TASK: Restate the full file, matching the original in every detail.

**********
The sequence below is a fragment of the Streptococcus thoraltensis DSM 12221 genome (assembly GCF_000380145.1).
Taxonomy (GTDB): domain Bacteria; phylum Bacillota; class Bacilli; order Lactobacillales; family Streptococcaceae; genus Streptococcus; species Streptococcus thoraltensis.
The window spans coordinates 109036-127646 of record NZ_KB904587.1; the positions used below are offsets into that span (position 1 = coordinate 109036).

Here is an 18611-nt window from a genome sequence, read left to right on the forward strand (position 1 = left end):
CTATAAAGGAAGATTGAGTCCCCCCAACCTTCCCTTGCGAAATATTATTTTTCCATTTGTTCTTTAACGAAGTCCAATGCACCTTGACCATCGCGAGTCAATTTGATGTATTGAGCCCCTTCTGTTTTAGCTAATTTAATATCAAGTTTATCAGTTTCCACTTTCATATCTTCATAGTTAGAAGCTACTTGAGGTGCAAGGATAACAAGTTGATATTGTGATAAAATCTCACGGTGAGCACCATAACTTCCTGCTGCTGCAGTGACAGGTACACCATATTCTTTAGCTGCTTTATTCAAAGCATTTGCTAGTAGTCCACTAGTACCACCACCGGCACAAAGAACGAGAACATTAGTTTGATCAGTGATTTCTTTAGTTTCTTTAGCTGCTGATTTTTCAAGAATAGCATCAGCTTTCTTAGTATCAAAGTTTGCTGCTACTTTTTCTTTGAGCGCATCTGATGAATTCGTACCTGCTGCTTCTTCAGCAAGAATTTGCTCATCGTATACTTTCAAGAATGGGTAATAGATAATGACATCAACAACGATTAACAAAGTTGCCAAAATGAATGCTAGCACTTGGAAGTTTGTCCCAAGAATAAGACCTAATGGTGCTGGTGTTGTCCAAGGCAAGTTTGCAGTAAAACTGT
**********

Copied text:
The sequence below is a fragment of the Streptococcus thoraltensis DSM 12221 genome (assembly GCF_000380145.1).
Taxonomy (GTDB): domain Bacteria; phylum Bacillota; class Bacilli; order Lactobacillales; family Streptococcaceae; genus Streptococcus; species Streptococcus thoraltensis.
The window spans coordinates 109036-127646 of record NZ_KB904587.1; the positions used below are offsets into that span (position 1 = coordinate 109036).

Here is an 18611-nt window from a genome sequence, read left to right on the forward strand (position 1 = left end):
CTATAAAGGAAGATTGAGTCCCCCCAACCTTCCCTTGCGAAATATTATTTTTCCATTTGTTCTTTAACGAAGTCCAATGCACCTTGACCATCGCGAGTCAATTTGATGTATTGAGCCCCTTCTGTTTTAGCTAATTTAATATCAAGTTTATCAGTTTCCACTTTCATATCTTCATAGTTAGAAGCTACTTGAGGTGCAAGGATAACAAGTTGATATTGTGATAAAATCTCACGGTGAGCACCATAACTTCCTGCTGCTGCAGTGACAGGTACACCATATTCTTTAGCTGCTTTATTCAAAGCATTTGCTAGTAGTCCACTAGTACCACCACCGGCACAAAGAACGAGAACATTAGTTTGATCAGTGATTTCTTTAGTTTCTTTAGCTGCTGATTTTTCAAGAATAGCATCAGCTTTCTTAGTATCAAAGTTTGCTGCTACTTTTTCTTTGAGCGCATCTGATGAATTCGTACCTGCTGCTTCTTCAGCAAGAATTTGCTCATCGTATACTTTCAAGAATGGGTAATAGATAATGACATCAACAACGATTAACAAAGTTGCCAAAATGAATGCTAGCACTTGGAAGTTTGTCCCAAGAATAAGACCTAATGGTGCTGGTGTTGTCCAAGGCAAGTTTGCAGTAAAACTGT